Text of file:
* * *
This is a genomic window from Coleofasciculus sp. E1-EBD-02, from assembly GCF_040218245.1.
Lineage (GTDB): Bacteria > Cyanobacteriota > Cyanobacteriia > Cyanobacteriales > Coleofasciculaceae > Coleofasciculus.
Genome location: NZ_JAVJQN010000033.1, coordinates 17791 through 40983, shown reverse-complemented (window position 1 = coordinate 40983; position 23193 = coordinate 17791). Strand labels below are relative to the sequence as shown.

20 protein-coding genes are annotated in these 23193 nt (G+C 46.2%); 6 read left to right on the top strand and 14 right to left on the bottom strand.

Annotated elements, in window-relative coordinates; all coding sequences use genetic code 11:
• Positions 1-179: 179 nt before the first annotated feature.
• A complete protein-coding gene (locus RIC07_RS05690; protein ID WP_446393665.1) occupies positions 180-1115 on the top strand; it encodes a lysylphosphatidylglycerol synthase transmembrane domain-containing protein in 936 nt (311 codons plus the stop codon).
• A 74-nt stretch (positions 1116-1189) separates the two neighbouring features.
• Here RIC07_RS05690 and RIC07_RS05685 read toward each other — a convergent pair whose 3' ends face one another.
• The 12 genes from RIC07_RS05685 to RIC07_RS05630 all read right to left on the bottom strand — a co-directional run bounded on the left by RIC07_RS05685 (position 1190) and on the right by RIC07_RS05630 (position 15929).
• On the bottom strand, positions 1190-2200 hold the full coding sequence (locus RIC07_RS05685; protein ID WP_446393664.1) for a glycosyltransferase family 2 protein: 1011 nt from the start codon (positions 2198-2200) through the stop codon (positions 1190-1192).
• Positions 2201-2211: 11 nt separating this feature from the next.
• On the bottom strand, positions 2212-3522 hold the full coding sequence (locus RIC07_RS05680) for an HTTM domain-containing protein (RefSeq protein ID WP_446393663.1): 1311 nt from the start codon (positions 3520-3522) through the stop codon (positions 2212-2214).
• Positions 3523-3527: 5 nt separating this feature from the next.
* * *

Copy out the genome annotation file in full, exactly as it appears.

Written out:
This is a genomic window from Coleofasciculus sp. E1-EBD-02, from assembly GCF_040218245.1.
Lineage (GTDB): Bacteria > Cyanobacteriota > Cyanobacteriia > Cyanobacteriales > Coleofasciculaceae > Coleofasciculus.
Genome location: NZ_JAVJQN010000033.1, coordinates 17791 through 40983, shown reverse-complemented (window position 1 = coordinate 40983; position 23193 = coordinate 17791). Strand labels below are relative to the sequence as shown.

20 protein-coding genes are annotated in these 23193 nt (G+C 46.2%); 6 read left to right on the top strand and 14 right to left on the bottom strand.

Annotated elements, in window-relative coordinates; all coding sequences use genetic code 11:
• Positions 1-179: 179 nt before the first annotated feature.
• A complete protein-coding gene (locus RIC07_RS05690; protein ID WP_446393665.1) occupies positions 180-1115 on the top strand; it encodes a lysylphosphatidylglycerol synthase transmembrane domain-containing protein in 936 nt (311 codons plus the stop codon).
• A 74-nt stretch (positions 1116-1189) separates the two neighbouring features.
• Here RIC07_RS05690 and RIC07_RS05685 read toward each other — a convergent pair whose 3' ends face one another.
• The 12 genes from RIC07_RS05685 to RIC07_RS05630 all read right to left on the bottom strand — a co-directional run bounded on the left by RIC07_RS05685 (position 1190) and on the right by RIC07_RS05630 (position 15929).
• On the bottom strand, positions 1190-2200 hold the full coding sequence (locus RIC07_RS05685; protein ID WP_446393664.1) for a glycosyltransferase family 2 protein: 1011 nt from the start codon (positions 2198-2200) through the stop codon (positions 1190-1192).
• Positions 2201-2211: 11 nt separating this feature from the next.
• On the bottom strand, positions 2212-3522 hold the full coding sequence (locus RIC07_RS05680) for an HTTM domain-containing protein (RefSeq protein ID WP_446393663.1): 1311 nt from the start codon (positions 3520-3522) through the stop codon (positions 2212-2214).
• Positions 3523-3527: 5 nt separating this feature from the next.